First of all, remember how Paul praised Brother Onesiphorus at the close of chapter one because he had sought Paul out and was not ashamed of Paul's suffering for Christ.  By providing this good example, Paul is indirectly urging Timothy to do the same thing when he arrives in Rome.  Timothy should not be ashamed to suffer persecution for Christ as well.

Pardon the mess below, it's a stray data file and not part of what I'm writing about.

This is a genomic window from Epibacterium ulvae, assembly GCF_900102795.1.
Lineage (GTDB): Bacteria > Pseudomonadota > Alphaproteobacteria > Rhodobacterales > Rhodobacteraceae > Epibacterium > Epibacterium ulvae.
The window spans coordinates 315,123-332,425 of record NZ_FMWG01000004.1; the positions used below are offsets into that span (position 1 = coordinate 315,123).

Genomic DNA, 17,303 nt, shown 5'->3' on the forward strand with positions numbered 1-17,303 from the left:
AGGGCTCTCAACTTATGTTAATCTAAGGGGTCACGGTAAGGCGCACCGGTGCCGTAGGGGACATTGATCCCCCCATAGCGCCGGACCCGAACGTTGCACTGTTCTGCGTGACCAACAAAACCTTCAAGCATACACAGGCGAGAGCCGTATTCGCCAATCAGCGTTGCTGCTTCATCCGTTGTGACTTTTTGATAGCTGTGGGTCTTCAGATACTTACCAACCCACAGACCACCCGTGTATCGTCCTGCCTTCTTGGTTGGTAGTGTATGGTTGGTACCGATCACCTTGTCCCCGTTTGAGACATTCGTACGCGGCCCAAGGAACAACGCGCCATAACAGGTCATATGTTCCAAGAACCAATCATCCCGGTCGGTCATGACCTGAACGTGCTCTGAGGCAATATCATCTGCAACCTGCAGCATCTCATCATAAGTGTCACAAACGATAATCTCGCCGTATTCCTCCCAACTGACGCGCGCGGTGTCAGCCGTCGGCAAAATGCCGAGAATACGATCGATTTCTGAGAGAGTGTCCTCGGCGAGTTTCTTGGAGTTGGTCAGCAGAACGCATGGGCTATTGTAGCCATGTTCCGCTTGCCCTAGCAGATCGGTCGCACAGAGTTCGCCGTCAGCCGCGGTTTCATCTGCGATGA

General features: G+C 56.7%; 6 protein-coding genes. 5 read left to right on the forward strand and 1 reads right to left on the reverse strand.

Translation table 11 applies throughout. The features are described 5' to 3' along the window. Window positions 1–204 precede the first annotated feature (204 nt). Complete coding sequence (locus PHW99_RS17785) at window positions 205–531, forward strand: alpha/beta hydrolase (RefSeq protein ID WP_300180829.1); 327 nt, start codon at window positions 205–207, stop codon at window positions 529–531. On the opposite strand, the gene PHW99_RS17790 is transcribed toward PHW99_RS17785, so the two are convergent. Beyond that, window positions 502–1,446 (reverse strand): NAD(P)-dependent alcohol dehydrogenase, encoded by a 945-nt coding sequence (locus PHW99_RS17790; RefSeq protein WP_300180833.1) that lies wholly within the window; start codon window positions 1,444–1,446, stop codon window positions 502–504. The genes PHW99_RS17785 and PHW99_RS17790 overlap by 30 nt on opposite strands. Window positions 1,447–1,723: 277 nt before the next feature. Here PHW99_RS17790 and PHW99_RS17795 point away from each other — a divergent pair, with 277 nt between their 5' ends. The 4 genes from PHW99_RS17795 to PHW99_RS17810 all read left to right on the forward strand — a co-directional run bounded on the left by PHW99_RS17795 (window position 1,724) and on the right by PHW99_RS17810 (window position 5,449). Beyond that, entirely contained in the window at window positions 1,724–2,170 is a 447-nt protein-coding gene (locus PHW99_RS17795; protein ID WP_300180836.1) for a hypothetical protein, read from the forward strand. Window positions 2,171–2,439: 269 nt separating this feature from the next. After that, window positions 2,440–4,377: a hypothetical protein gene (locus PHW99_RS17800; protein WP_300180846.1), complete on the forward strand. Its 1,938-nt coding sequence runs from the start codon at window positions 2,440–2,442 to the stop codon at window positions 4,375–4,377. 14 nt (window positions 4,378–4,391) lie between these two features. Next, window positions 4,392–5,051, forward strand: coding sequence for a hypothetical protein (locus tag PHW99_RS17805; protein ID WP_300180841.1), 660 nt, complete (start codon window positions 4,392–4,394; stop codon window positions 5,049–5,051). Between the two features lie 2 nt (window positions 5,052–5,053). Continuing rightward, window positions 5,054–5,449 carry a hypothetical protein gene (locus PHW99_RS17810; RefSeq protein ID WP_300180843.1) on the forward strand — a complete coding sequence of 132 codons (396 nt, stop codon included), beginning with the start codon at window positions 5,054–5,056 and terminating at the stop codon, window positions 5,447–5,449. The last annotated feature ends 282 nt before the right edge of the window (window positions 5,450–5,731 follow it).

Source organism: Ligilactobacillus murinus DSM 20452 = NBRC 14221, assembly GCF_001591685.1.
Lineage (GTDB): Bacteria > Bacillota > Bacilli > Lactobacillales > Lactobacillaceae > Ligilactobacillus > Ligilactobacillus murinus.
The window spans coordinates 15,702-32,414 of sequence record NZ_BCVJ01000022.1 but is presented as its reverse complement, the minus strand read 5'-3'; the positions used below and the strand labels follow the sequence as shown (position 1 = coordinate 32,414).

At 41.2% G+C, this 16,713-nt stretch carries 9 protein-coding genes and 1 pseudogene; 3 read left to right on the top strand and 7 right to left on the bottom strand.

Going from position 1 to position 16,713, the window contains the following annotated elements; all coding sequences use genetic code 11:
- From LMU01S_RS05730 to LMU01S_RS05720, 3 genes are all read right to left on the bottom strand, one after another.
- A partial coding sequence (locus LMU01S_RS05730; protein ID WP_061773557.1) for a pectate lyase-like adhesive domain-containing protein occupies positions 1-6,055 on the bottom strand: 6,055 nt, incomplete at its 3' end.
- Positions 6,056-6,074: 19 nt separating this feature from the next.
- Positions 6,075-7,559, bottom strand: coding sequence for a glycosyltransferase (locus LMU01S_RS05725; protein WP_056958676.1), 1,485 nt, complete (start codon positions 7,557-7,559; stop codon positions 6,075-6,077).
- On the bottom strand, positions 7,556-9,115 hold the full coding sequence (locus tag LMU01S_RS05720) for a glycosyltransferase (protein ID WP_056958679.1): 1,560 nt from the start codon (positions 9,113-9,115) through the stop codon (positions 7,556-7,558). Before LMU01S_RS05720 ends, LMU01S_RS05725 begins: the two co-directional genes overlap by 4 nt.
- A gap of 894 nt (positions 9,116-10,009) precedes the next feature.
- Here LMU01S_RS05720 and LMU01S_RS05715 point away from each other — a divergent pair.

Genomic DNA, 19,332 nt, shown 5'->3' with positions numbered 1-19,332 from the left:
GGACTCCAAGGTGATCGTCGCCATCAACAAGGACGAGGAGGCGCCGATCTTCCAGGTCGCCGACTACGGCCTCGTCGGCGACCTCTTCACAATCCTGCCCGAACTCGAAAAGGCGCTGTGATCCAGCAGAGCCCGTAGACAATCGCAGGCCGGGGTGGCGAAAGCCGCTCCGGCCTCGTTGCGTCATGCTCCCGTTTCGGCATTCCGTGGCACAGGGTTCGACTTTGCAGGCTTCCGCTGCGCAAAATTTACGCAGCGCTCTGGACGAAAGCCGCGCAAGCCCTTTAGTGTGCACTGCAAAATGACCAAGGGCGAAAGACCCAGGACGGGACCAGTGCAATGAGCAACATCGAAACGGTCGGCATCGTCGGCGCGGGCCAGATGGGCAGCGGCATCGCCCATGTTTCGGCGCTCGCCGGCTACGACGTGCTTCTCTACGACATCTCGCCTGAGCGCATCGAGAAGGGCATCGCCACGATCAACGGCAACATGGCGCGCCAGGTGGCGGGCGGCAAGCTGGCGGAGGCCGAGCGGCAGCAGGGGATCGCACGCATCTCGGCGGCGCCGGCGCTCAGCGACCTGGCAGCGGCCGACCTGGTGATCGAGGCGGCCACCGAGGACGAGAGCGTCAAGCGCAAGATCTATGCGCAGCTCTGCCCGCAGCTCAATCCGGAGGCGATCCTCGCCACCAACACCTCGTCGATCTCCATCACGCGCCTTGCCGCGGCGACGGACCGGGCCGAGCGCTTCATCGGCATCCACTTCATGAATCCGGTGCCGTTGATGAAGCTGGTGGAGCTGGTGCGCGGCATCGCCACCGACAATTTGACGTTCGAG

Now notice how Paul provides a great motivator to endure persecution in 2:1: “You, therefore, my son, be strong in the grace that is in Christ Jesus.”  Paul is saying, “Timothy, think about Jesus' grace, and let that strengthen you in your resolve to come to me.”  Isn't Jesus' grace a wonderful motivator for us as well?  Jesus has shown us His love, even when we were very unlovable.  We enjoyed His forgiveness, even when we didn't deserve it.  “For by grace you have been saved through faith, and that not of yourselves, it is the gift of God, not of works, lest anyone should boast.  For we are His workmanship, created in Christ Jesus for good works, which God prepared beforehand that we should walk in them.  Therefore remember that you, once Gentiles in the flesh—who are called Uncircumcision by what is called the Circumcision made in the flesh by hands—that at that time you were without Christ, being aliens from the commonwealth of Israel and strangers from the covenants of promise, having no hope and without God in the world [Now that sounds pretty bleak doesn't it?  But now notice the contrast and hope.]  But now in Christ Jesus you who once were far off have been brought near by the blood of Christ” (Ephesians 2:8-13)!  Harvey Penick began carrying a red spiral notebook with him in the 1920s and started jotting down observations about golf.  About 70 years later, he shared these observations with a local writer and asked him if he thought they were worth publishing.  The writer read it, shared it with a publisher, and then called and told Penick's wife that Simon & Schuster was willing to advance him $90,000 dollars.  When the writer saw Penick again, he was not happy but troubled.  Penick told the writer that with all his medical bills, he could not pay Simon & Schuster the money they had asked for.  The writer then explained to Penick that he wasn't having to pay the money, but that he would be receiving the money, plus the royalties from the book's sales!  The book sold more than a million copies, the biggest sales in the history of a sports book!  Many people often react towards grace like Penick did toward the publisher.  They think that they must earn Jesus' grace by doing fantastic deeds, but the reality is that God graciously gave Jesus as the sacrificial Lamb, and Jesus generously wants to give salvation to all.  An old hymn has it right: “Wonderful grace of Jesus, greater than all my sin.  How shall my tongue describe it?  Where shall His praise begin?  Taking away my burden, setting my spirit free; for the wonderful grace of Jesus reaches me.  Wonderful the matchless grace of Jesus, deeper than the mighty rolling sea, higher than the mountain, sparkling like a fountain, all sufficient grace for even me.  Broader than the scope of my transgressions, greater far than all my sin and shame.  O magnify the precious name of Jesus, praise His name” (Lillaneus)!  When we must face persecutions, let's remember the wonderful grace of Jesus!